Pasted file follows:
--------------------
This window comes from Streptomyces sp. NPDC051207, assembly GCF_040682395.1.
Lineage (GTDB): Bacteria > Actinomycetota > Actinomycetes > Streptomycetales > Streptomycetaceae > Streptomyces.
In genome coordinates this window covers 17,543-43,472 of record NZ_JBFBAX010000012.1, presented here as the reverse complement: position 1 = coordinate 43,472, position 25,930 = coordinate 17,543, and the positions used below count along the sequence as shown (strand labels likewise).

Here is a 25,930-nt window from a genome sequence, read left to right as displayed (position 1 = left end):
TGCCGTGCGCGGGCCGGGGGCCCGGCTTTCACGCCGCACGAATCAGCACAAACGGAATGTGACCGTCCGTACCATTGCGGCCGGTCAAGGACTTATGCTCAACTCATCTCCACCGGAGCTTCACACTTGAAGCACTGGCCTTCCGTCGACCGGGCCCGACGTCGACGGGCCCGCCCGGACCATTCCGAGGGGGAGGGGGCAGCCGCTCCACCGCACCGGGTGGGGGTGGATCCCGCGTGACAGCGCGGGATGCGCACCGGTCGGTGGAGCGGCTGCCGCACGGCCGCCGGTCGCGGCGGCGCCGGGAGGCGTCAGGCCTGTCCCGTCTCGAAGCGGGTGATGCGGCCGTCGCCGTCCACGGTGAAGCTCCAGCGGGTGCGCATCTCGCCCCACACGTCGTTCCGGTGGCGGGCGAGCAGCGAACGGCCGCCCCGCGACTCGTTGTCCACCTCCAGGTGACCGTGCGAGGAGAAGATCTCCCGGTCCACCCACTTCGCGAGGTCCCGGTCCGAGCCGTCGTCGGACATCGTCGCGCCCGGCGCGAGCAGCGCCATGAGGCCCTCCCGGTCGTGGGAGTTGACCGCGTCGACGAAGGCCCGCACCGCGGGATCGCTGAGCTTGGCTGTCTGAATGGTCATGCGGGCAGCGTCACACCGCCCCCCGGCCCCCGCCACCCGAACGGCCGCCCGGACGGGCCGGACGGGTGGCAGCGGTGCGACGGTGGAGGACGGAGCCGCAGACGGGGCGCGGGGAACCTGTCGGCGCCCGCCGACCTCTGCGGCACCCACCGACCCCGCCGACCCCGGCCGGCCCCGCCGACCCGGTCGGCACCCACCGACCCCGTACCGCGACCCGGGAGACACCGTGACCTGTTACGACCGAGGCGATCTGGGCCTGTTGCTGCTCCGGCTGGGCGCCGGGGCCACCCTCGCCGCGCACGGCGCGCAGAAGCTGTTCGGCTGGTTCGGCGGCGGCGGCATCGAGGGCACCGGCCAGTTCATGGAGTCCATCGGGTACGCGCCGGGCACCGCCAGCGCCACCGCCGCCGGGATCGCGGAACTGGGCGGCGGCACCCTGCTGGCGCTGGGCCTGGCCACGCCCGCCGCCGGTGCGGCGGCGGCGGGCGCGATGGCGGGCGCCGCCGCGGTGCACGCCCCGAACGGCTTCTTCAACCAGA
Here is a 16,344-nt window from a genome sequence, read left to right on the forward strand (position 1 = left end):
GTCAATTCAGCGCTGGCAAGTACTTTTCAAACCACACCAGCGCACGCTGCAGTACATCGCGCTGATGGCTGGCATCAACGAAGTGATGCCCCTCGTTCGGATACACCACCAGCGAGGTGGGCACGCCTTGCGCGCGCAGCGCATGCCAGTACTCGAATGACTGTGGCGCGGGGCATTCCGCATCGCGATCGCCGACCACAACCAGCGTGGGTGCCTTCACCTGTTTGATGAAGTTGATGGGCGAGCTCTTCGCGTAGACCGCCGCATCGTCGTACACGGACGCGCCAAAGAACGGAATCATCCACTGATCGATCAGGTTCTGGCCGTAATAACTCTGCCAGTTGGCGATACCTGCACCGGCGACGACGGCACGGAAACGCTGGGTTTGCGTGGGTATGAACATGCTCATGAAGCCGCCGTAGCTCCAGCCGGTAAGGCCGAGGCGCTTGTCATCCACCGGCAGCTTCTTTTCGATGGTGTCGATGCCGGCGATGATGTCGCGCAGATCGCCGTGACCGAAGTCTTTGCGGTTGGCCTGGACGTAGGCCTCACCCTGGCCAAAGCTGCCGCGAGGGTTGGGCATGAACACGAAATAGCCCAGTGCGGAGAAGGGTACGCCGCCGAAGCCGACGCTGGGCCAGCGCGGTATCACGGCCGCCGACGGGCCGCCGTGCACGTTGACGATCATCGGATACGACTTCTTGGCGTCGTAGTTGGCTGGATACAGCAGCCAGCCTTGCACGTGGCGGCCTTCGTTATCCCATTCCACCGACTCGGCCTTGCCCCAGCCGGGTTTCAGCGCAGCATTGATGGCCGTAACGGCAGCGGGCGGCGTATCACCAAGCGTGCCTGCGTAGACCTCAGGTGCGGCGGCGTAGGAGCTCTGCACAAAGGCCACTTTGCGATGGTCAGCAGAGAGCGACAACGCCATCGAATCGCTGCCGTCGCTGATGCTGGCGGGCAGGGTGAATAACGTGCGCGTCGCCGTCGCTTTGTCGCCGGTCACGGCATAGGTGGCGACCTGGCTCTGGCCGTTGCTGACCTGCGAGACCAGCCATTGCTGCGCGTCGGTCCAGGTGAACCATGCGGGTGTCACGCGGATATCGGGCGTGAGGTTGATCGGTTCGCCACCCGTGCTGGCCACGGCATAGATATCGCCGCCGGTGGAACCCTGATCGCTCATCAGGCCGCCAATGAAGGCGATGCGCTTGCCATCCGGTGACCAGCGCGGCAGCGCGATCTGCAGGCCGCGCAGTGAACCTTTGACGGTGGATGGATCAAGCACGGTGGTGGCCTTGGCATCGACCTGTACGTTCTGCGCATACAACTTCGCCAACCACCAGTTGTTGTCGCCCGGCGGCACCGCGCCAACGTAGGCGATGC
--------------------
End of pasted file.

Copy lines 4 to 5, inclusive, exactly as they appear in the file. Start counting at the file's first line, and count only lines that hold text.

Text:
Here is a 25,930-nt window from a genome sequence, read left to right as displayed (position 1 = left end):
TGCCGTGCGCGGGCCGGGGGCCCGGCTTTCACGCCGCACGAATCAGCACAAACGGAATGTGACCGTCCGTACCATTGCGGCCGGTCAAGGACTTATGCTCAACTCATCTCCACCGGAGCTTCACACTTGAAGCACTGGCCTTCCGTCGACCGGGCCCGACGTCGACGGGCCCGCCCGGACCATTCCGAGGGGGAGGGGGCAGCCGCTCCACCGCACCGGGTGGGGGTGGATCCCGCGTGACAGCGCGGGATGCGCACCGGTCGGTGGAGCGGCTGCCGCACGGCCGCCGGTCGCGGCGGCGCCGGGAGGCGTCAGGCCTGTCCCGTCTCGAAGCGGGTGATGCGGCCGTCGCCGTCCACGGTGAAGCTCCAGCGGGTGCGCATCTCGCCCCACACGTCGTTCCGGTGGCGGGCGAGCAGCGAACGGCCGCCCCGCGACTCGTTGTCCACCTCCAGGTGACCGTGCGAGGAGAAGATCTCCCGGTCCACCCACTTCGCGAGGTCCCGGTCCGAGCCGTCGTCGGACATCGTCGCGCCCGGCGCGAGCAGCGCCATGAGGCCCTCCCGGTCGTGGGAGTTGACCGCGTCGACGAAGGCCCGCACCGCGGGATCGCTGAGCTTGGCTGTCTGAATGGTCATGCGGGCAGCGTCACACCGCCCCCCGGCCCCCGCCACCCGAACGGCCGCCCGGACGGGCCGGACGGGTGGCAGCGGTGCGACGGTGGAGGACGGAGCCGCAGACGGGGCGCGGGGAACCTGTCGGCGCCCGCCGACCTCTGCGGCACCCACCGACCCCGCCGACCCCGGCCGGCCCCGCCGACCCGGTCGGCACCCACCGACCCCGTACCGCGACCCGGGAGACACCGTGACCTGTTACGACCGAGGCGATCTGGGCCTGTTGCTGCTCCGGCTGGGCGCCGGGGCCACCCTCGCCGCGCACGGCGCGCAGAAGCTGTTCGGCTGGTTCGGCGGCGGCGGCATCGAGGGCACCGGCCAGTTCATGGAGTCCATCGGGTACGCGCCGGGCACCGCCAGCGCCACCGCCGCCGGGATCGCGGAACTGGGCGGCGGCACCCTGCTGGCGCTGGGCCTGGCCACGCCCGCCGCCGGTGCGGCGGCGGCGGGCGCGATGGCGGGCGCCGCCGCGGTGCACGCCCCGAACGGCTTCTTCAACCAGA